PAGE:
China’s actions look like an attempt to gradually and systematically establish legitimacy for its claims in the region. It has stood up a local civilian government, which will command a permanent military garrison. It is asserting its economic claims by leasing oil and fishing blocks inside other countries’ EEZs, and is sending its navy to thwart development approved by other countries in the area. At the end of this road lie two prizes: potentially enough oil under the South China Sea to supply China for 60 years, and the possible neutering of the U.S. military alliance system in the region.

The collapse of ASEAN’s attempt to establish a code of conduct for settling disputes in the sea benefits China’s salami-slicing strategy. A multilateral code of conduct would have created a legitimate framework for dispute resolution and would have placed all claimant countries on an equal footing. Without such a code, China can now use its power advantage to dominate bilateral disputes with its small neighbors and do so without the political consequences of acting outside an agreed set of rules.

Meanwhile, The Pentagon intends to send military reinforcements to the region and is establishing new tactical doctrines for their employment against China’s growing military power. But policymakers in Washington will be caught in a bind attempting to apply this military power against an accomplished salami-slicer. If sliced thinly enough, no one action will be dramatic enough to justify starting a war. How will a policymaker in Washington justify drawing a red line in front of a CNOOC oil rig anchoring inside Vietnam’s EEZ, or a Chinese frigate chasing off a Philippines survey ship over Reed Bank, or a Chinese infantry platoon appearing on a pile of rocks near the Spratly Islands? When contemplating a grievously costly war with a major power, such minor events will appear ridiculous as casus belli. Yet when accumulated over time and space, they could add up to a fundamental change in the region.

Although seemingly a distant player in the drama, the stakes for the United States are high. Both the global and U.S. economies depend on freedom of navigation through the sea; $5.3 trillion of global trade passes through the South China Sea each year, $1.2 trillion of which passes through U.S. ports. Second, the United States has a strong interest in preventing any power from unilaterally rewriting well-established international maritime law to its liking. Finally, the credibility of the U.S. alliance system and its reliability as a security partner will be at stake.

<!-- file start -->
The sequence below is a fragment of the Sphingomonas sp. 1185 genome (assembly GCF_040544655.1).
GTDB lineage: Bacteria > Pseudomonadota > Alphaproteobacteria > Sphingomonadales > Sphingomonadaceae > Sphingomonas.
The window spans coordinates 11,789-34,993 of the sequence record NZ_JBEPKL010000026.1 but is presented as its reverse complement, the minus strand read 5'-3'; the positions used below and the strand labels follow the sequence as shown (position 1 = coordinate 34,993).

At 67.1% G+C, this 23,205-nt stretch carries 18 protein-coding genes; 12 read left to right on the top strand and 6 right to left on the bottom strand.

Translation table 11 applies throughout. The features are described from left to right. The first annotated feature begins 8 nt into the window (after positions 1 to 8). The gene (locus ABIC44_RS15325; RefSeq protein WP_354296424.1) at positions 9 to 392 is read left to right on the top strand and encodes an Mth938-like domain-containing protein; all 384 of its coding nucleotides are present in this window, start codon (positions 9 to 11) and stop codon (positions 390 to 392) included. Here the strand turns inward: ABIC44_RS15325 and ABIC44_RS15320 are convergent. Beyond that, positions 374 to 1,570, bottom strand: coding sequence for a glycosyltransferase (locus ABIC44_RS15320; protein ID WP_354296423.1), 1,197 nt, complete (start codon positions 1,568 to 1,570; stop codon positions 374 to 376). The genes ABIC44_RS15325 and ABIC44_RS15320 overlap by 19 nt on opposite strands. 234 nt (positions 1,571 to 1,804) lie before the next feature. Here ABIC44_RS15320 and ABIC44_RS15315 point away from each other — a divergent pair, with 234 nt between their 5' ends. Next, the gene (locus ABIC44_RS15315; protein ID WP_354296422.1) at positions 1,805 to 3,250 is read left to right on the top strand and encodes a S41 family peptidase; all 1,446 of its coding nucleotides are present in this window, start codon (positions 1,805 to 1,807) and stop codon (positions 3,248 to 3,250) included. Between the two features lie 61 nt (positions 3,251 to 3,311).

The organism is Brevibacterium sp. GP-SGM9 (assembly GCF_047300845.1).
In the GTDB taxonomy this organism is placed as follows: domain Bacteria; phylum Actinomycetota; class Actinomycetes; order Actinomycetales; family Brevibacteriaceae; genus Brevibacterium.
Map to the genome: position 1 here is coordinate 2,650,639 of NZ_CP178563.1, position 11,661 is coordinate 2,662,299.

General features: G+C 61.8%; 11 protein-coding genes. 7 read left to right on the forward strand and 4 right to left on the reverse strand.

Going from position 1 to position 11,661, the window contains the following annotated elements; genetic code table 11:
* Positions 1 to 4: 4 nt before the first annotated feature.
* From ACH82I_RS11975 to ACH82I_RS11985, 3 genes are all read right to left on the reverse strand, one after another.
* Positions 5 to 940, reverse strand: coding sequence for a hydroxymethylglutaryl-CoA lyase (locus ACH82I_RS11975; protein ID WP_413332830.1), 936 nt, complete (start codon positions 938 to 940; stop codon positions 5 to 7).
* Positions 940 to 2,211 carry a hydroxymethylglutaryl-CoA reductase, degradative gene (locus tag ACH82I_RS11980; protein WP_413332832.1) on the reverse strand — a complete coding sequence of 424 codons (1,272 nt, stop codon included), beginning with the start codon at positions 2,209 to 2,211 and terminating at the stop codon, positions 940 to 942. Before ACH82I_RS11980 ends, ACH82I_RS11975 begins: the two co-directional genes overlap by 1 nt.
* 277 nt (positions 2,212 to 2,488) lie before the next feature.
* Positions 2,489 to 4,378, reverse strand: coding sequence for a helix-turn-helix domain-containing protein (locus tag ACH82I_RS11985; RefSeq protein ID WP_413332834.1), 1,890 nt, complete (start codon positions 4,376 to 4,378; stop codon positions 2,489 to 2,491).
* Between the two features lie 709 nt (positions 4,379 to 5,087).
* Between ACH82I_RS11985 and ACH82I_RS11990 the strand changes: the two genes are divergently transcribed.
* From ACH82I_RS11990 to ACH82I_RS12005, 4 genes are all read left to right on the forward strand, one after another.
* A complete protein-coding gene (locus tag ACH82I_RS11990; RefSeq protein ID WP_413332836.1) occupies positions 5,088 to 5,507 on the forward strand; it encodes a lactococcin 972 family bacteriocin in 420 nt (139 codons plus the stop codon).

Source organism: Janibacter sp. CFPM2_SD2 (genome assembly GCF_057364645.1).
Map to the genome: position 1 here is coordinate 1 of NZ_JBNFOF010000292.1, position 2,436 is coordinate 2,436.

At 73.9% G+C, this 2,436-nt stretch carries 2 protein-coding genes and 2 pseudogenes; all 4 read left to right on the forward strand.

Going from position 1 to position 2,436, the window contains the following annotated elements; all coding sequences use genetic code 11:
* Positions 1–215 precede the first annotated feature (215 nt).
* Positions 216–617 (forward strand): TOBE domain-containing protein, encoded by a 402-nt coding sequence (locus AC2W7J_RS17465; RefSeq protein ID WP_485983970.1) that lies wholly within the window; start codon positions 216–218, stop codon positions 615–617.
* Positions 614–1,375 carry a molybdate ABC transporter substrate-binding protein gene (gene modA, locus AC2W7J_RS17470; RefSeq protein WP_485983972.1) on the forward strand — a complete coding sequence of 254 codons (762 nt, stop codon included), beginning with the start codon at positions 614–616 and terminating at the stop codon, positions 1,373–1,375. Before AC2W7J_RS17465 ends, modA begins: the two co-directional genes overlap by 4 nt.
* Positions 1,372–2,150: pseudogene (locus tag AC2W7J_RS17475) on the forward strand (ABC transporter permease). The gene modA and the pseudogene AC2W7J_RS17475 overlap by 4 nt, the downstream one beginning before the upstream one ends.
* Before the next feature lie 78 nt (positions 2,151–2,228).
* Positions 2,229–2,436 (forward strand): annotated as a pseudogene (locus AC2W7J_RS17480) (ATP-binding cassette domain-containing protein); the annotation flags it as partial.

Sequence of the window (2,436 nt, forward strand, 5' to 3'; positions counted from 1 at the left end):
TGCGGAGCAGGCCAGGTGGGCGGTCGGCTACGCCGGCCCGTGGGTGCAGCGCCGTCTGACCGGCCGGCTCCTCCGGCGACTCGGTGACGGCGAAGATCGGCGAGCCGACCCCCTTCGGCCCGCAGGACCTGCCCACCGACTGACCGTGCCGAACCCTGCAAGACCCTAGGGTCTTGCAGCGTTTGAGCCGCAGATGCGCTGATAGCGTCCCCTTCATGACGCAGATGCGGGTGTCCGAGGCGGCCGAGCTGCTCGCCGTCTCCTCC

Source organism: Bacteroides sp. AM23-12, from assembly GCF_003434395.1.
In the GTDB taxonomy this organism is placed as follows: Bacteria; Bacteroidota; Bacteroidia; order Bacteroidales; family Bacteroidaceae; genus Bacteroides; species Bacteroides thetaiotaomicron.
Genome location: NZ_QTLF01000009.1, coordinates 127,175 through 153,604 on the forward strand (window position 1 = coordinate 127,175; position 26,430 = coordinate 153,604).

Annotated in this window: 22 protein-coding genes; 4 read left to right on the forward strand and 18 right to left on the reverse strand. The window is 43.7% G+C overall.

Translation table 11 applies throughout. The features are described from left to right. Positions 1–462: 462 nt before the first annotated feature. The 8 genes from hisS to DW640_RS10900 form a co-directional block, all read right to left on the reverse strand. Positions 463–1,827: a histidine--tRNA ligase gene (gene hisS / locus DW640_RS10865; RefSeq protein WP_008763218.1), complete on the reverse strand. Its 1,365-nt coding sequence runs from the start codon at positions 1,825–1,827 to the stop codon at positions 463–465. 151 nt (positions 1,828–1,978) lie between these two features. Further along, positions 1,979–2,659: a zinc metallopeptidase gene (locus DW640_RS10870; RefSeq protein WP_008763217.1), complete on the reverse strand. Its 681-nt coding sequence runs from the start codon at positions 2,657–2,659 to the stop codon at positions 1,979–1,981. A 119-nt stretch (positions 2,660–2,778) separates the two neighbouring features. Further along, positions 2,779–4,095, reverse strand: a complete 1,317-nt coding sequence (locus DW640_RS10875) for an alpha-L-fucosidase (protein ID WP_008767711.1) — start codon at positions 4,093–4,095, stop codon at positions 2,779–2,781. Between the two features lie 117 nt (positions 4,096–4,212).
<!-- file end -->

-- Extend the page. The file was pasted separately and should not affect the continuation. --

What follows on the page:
A salami-slicer puts the burden of disruptive action on his adversary. That adversary will be in the uncomfortable position of drawing seemingly unjustifiable red lines and engaging in indefensible brinkmanship. For China, that would mean simply ignoring America’s Pacific fleet and carrying on with its slicing, under the reasonable assumption that it will be unthinkable for the United States to threaten major-power war over a trivial incident in a distant sea.

But what may appear trivial from a U.S. perspective could be vital to players like the Philippines and Vietnam, who are attempting to defend their territory and economic rights from an outright power grab. This fact may give these countries a greater incentive to be more aggressive than the United States in defending against China’s encroachments. And should shooting break out between China and one of these small countries, policymakers in Beijing will have to consider the reputational and strategic consequences of blasting away at a weaker neighbor.

Both the United States and ASEAN members would greatly prefer a negotiated code of conduct for resolving disputes in the South China Sea. But should China opt to pursue a salami-slicing strategy instead, policymakers in Washington may conclude that the only politically viable response is to encourage the small countries to more vigorously defend their rights, even if its risks conflict, with the promise of U.S. military backup. This would mean a reversal of current U.S. policy, which has declared neutrality over the sea’s boundary disputes.

The United States has stayed neutral because it doesn’t want to pre-commit itself to a sequence of events over which it may have no control. That approach is understandable but will increasingly conflict with security promises it has made to friends in the region and to the goal of preserving the global commons. Policymakers and strategists in Washington will have to ponder what, if anything, they can do against a such a sharp salami-slicer.

Robert Haddick

The Folly of UNCLOS

The U.N. Convention on the Law of the Sea is as much as anything else about fundamental disagreements between the U.S. and China. The U.S. shouldn’t sign up.